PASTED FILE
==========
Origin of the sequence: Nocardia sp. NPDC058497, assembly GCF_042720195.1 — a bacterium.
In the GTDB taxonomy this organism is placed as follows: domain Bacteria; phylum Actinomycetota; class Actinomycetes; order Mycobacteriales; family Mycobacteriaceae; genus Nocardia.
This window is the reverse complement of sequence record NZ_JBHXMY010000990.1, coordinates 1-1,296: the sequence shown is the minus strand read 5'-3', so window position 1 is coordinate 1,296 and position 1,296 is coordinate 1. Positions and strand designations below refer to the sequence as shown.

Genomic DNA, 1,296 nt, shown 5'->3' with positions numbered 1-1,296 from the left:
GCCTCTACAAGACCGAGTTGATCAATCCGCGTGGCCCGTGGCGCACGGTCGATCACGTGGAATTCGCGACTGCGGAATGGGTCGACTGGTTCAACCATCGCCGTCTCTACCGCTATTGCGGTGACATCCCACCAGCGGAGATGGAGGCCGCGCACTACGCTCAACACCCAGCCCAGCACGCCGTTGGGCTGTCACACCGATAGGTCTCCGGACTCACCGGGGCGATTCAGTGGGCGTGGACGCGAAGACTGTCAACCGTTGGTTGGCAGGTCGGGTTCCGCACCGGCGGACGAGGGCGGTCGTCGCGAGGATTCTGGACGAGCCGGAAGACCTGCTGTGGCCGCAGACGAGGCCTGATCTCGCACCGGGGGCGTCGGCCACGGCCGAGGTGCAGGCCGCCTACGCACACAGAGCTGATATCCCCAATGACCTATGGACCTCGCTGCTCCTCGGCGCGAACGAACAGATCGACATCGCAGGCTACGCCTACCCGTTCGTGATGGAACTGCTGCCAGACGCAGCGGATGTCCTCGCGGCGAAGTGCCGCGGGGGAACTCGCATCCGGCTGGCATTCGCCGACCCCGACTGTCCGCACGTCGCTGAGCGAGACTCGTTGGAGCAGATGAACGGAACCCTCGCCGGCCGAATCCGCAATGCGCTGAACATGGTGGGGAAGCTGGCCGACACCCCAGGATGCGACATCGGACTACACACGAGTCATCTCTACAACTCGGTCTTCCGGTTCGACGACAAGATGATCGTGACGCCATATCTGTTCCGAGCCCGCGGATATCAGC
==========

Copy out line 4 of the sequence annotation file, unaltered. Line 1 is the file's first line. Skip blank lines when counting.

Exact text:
Genomic DNA, 1,296 nt, shown 5'->3' with positions numbered 1-1,296 from the left: